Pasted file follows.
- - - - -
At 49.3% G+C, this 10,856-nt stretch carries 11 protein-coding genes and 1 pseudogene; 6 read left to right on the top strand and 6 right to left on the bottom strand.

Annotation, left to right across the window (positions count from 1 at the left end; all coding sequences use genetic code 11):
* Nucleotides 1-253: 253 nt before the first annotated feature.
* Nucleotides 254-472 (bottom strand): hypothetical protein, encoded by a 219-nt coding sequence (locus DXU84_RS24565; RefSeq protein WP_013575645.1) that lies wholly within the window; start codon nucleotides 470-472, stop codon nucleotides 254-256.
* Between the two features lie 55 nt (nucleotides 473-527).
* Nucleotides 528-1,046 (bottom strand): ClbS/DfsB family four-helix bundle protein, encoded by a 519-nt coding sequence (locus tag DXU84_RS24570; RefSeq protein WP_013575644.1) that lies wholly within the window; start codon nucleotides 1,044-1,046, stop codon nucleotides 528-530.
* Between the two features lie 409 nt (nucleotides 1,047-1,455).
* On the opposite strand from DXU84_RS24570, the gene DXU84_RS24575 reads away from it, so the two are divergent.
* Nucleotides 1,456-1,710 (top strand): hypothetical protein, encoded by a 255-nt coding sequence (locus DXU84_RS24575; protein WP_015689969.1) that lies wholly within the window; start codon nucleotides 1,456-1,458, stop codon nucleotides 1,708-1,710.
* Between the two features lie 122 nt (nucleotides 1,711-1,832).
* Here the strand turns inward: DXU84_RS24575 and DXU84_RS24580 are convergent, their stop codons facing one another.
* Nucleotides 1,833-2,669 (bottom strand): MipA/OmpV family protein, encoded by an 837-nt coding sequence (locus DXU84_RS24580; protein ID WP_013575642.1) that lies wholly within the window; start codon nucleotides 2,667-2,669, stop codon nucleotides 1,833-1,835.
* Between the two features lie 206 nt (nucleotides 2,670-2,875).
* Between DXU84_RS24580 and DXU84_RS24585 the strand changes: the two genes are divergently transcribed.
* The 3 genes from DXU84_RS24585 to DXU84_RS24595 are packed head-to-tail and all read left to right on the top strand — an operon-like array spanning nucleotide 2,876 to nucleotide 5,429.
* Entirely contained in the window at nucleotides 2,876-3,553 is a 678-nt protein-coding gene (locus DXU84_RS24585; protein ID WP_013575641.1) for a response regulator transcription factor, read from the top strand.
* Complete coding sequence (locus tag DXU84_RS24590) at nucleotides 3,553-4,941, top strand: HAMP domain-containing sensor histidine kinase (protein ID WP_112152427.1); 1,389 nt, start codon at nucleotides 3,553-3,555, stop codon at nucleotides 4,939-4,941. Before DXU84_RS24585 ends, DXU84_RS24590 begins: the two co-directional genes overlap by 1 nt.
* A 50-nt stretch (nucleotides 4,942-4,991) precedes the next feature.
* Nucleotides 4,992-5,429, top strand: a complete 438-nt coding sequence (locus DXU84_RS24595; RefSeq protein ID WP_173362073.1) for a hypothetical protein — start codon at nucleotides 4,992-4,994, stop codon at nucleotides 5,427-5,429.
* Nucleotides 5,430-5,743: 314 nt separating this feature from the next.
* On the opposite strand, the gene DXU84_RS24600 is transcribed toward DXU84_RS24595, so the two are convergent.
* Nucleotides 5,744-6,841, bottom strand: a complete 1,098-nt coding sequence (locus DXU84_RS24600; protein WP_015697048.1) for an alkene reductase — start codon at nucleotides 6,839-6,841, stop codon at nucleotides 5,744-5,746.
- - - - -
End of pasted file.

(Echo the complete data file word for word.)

At 49.3% G+C, this 10,856-nt stretch carries 11 protein-coding genes and 1 pseudogene; 6 read left to right on the top strand and 6 right to left on the bottom strand.

Annotation, left to right across the window (positions count from 1 at the left end; all coding sequences use genetic code 11):
* Nucleotides 1-253: 253 nt before the first annotated feature.
* Nucleotides 254-472 (bottom strand): hypothetical protein, encoded by a 219-nt coding sequence (locus DXU84_RS24565; RefSeq protein WP_013575645.1) that lies wholly within the window; start codon nucleotides 470-472, stop codon nucleotides 254-256.
* Between the two features lie 55 nt (nucleotides 473-527).
* Nucleotides 528-1,046 (bottom strand): ClbS/DfsB family four-helix bundle protein, encoded by a 519-nt coding sequence (locus tag DXU84_RS24570; RefSeq protein WP_013575644.1) that lies wholly within the window; start codon nucleotides 1,044-1,046, stop codon nucleotides 528-530.
* Between the two features lie 409 nt (nucleotides 1,047-1,455).
* On the opposite strand from DXU84_RS24570, the gene DXU84_RS24575 reads away from it, so the two are divergent.
* Nucleotides 1,456-1,710 (top strand): hypothetical protein, encoded by a 255-nt coding sequence (locus DXU84_RS24575; protein WP_015689969.1) that lies wholly within the window; start codon nucleotides 1,456-1,458, stop codon nucleotides 1,708-1,710.
* Between the two features lie 122 nt (nucleotides 1,711-1,832).
* Here the strand turns inward: DXU84_RS24575 and DXU84_RS24580 are convergent, their stop codons facing one another.
* Nucleotides 1,833-2,669 (bottom strand): MipA/OmpV family protein, encoded by an 837-nt coding sequence (locus DXU84_RS24580; protein ID WP_013575642.1) that lies wholly within the window; start codon nucleotides 2,667-2,669, stop codon nucleotides 1,833-1,835.
* Between the two features lie 206 nt (nucleotides 2,670-2,875).
* Between DXU84_RS24580 and DXU84_RS24585 the strand changes: the two genes are divergently transcribed.
* The 3 genes from DXU84_RS24585 to DXU84_RS24595 are packed head-to-tail and all read left to right on the top strand — an operon-like array spanning nucleotide 2,876 to nucleotide 5,429.
* Entirely contained in the window at nucleotides 2,876-3,553 is a 678-nt protein-coding gene (locus DXU84_RS24585; protein ID WP_013575641.1) for a response regulator transcription factor, read from the top strand.
* Complete coding sequence (locus tag DXU84_RS24590) at nucleotides 3,553-4,941, top strand: HAMP domain-containing sensor histidine kinase (protein ID WP_112152427.1); 1,389 nt, start codon at nucleotides 3,553-3,555, stop codon at nucleotides 4,939-4,941. Before DXU84_RS24585 ends, DXU84_RS24590 begins: the two co-directional genes overlap by 1 nt.
* A 50-nt stretch (nucleotides 4,942-4,991) precedes the next feature.
* Nucleotides 4,992-5,429, top strand: a complete 438-nt coding sequence (locus DXU84_RS24595; RefSeq protein ID WP_173362073.1) for a hypothetical protein — start codon at nucleotides 4,992-4,994, stop codon at nucleotides 5,427-5,429.
* Nucleotides 5,430-5,743: 314 nt separating this feature from the next.
* On the opposite strand, the gene DXU84_RS24600 is transcribed toward DXU84_RS24595, so the two are convergent.
* Nucleotides 5,744-6,841, bottom strand: a complete 1,098-nt coding sequence (locus DXU84_RS24600; protein WP_015697048.1) for an alkene reductase — start codon at nucleotides 6,839-6,841, stop codon at nucleotides 5,744-5,746.